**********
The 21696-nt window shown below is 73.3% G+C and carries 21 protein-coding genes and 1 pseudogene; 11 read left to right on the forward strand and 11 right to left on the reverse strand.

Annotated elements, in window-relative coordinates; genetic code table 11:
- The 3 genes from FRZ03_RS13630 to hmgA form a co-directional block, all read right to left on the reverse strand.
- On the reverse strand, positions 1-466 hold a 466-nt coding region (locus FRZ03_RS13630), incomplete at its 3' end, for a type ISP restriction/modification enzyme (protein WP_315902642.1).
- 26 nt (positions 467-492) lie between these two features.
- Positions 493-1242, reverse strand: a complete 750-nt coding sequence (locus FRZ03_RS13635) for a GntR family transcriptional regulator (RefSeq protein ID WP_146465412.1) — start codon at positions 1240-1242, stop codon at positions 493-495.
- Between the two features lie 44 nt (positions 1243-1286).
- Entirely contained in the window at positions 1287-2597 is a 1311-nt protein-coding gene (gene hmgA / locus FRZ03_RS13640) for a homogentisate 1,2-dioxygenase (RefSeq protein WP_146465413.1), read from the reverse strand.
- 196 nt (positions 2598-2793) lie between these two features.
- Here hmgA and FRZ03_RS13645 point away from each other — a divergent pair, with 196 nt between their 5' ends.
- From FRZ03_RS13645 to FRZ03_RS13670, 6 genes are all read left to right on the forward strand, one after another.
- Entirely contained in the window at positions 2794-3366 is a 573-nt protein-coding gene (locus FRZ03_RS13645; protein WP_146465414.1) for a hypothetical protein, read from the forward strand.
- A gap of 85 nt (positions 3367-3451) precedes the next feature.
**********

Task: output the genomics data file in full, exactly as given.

The 21696-nt window shown below is 73.3% G+C and carries 21 protein-coding genes and 1 pseudogene; 11 read left to right on the forward strand and 11 right to left on the reverse strand.

Annotated elements, in window-relative coordinates; genetic code table 11:
- The 3 genes from FRZ03_RS13630 to hmgA form a co-directional block, all read right to left on the reverse strand.
- On the reverse strand, positions 1-466 hold a 466-nt coding region (locus FRZ03_RS13630), incomplete at its 3' end, for a type ISP restriction/modification enzyme (protein WP_315902642.1).
- 26 nt (positions 467-492) lie between these two features.
- Positions 493-1242, reverse strand: a complete 750-nt coding sequence (locus FRZ03_RS13635) for a GntR family transcriptional regulator (RefSeq protein ID WP_146465412.1) — start codon at positions 1240-1242, stop codon at positions 493-495.
- Between the two features lie 44 nt (positions 1243-1286).
- Entirely contained in the window at positions 1287-2597 is a 1311-nt protein-coding gene (gene hmgA / locus FRZ03_RS13640) for a homogentisate 1,2-dioxygenase (RefSeq protein WP_146465413.1), read from the reverse strand.
- 196 nt (positions 2598-2793) lie between these two features.
- Here hmgA and FRZ03_RS13645 point away from each other — a divergent pair, with 196 nt between their 5' ends.
- From FRZ03_RS13645 to FRZ03_RS13670, 6 genes are all read left to right on the forward strand, one after another.
- Entirely contained in the window at positions 2794-3366 is a 573-nt protein-coding gene (locus FRZ03_RS13645; protein WP_146465414.1) for a hypothetical protein, read from the forward strand.
- A gap of 85 nt (positions 3367-3451) precedes the next feature.